Integrins Regulate Repulsion-Mediated Dendritic Patterning of Drosophila Sensory Neurons by Restricting Dendrites in a 2D Space.
Dendrites are processes of nerve cells (or called neurons) that receive information from the environment or other neurons. During the development of nervous system, dendrites from the same neuron usually spread evenly in the receptive field and avoid crossing one other. Dendrites from neighboring similar kind of neurons also avoid overlapping through repulsive interactions between dendrites from neighboring neurons to ensure even but non-redundant coverage of the receptive field. This non-overlapping coverage of receptive field involves competition of dendrites for limited space. In fruit flies, the dendrites of one particular type of peripheral sensory neurons named class IV dendritic arborization (da) neurons cover the larval body wall in a non-overlapping manner. In this study, we discovered that dendrites of class IV da neurons grow mainly in a two-dimensional space on the extracellular matrix (ECM), a network of proteins that functions like glue to hold cells together into tissues, between epidermis and muscle. Depriving class IV da neurons of integrins, the protein that binds to ECM, or preventing epidermal cells from producing laminin, one major component of ECM, causes dendrites of class IV da neurons to grow into the epidermis. These results suggest that interaction between intergrin-laminin ensure attachment of dendrites to the ECM. In addition, we found that in fly larvae mutant for genes that were previously shown to control even coverage of dendrites, class IV da neurons fail to limit the growth of their dendrites in a two-dimensional plane and often their dendrites often cross one another. However, increasing the expression of integrins in these mutants effectively reduces dendritic crossing and restores non-overlapping coverage of their dendrite fields. Therefore, our study provides novel insights into the mechanisms underlying non-overlapping dendritic coverage.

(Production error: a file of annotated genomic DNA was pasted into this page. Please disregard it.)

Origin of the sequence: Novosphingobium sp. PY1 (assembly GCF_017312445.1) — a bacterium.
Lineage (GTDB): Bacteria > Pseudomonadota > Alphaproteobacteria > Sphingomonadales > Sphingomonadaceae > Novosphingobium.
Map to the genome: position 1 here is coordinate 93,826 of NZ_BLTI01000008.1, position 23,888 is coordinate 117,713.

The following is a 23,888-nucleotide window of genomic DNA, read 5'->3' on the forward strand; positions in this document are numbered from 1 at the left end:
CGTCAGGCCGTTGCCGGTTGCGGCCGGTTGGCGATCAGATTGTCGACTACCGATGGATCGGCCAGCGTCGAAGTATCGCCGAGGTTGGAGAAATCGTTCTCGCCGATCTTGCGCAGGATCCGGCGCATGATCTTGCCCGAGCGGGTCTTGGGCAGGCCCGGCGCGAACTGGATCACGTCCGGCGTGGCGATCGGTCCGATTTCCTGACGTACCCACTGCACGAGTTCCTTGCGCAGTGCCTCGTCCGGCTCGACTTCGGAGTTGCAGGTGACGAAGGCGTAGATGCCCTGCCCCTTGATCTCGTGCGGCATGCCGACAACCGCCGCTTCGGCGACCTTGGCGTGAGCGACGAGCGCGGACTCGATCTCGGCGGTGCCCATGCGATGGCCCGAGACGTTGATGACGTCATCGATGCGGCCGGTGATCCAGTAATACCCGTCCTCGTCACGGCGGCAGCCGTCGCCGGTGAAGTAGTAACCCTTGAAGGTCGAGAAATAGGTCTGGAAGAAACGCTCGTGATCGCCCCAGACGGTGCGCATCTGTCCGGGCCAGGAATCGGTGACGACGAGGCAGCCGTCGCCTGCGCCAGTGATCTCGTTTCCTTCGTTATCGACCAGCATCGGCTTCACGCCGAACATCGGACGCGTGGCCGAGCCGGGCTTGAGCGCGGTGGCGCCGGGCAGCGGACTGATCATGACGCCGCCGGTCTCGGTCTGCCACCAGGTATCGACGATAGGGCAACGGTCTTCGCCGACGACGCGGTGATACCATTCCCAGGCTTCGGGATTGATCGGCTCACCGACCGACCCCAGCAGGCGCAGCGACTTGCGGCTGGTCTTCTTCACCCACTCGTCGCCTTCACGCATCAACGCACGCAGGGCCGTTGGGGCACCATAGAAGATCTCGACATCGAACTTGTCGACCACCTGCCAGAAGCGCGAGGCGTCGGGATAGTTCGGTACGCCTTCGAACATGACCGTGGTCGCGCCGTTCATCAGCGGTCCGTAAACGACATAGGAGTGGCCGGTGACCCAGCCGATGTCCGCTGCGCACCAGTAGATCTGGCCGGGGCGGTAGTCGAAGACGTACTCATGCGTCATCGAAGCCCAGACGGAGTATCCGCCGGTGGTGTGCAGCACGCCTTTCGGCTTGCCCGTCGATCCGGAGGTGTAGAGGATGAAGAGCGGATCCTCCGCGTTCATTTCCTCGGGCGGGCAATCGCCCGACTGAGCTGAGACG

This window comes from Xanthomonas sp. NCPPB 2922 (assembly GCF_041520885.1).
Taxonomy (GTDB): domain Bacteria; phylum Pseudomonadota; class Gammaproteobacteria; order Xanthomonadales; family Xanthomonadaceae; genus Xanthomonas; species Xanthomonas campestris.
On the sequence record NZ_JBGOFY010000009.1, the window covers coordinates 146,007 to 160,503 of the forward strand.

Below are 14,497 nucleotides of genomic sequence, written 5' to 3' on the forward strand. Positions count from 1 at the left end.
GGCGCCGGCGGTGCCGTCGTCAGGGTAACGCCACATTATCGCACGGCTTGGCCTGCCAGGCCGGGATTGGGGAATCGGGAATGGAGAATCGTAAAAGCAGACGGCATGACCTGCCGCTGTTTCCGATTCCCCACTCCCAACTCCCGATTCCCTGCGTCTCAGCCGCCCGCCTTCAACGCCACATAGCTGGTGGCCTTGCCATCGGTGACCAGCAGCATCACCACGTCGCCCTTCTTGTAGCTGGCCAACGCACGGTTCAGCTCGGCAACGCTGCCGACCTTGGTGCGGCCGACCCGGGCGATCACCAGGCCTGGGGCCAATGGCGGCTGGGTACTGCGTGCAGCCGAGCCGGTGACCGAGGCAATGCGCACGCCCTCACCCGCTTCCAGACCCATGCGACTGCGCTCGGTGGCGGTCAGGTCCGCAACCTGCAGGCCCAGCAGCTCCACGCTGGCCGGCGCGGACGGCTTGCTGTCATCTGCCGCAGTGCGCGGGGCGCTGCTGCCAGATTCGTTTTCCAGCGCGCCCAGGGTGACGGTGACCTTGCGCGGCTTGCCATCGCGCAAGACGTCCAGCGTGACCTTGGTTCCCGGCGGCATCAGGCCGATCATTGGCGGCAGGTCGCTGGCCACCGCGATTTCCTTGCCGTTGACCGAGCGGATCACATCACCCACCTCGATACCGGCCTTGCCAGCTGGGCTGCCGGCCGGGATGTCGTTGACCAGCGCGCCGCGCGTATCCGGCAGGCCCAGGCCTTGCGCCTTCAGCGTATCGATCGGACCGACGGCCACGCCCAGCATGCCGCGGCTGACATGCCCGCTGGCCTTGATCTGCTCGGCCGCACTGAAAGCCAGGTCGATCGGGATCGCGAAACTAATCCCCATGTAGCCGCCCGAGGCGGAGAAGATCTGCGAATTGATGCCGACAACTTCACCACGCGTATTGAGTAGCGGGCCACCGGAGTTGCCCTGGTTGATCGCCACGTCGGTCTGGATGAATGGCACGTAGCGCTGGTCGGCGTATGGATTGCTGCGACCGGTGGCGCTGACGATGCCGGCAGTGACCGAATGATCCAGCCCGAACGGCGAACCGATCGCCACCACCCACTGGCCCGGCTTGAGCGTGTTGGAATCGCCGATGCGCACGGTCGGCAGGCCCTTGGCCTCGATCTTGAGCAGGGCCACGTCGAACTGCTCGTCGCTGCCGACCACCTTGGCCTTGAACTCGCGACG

Dendrites of the same neuron usually avoid each other. Some neurons also repel similar neurons through dendrite-dendrite interaction to tile the receptive field. Nonoverlapping coverage based on such contact-dependent repulsion requires dendrites to compete for limited space. Here we show that Drosophila class IV dendritic arborization (da) neurons, which tile the larval body wall, grow their dendrites mainly in a 2D space on the extracellular matrix (ECM) secreted by the epidermis. Removing neuronal integrins or blocking epidermal laminin production causes dendrites to grow into the epidermis, suggesting that integrin-laminin interaction attaches dendrites to the ECM. We further show that some of the previously identified tiling mutants fail to confine dendrites in a 2D plane. Expansion of these mutant dendrites in three dimensions results in overlap of dendritic fields. Moreover, overexpression of integrins in these mutant neurons effectively reduces dendritic crossing and restores tiling, revealing an additional mechanism for tiling.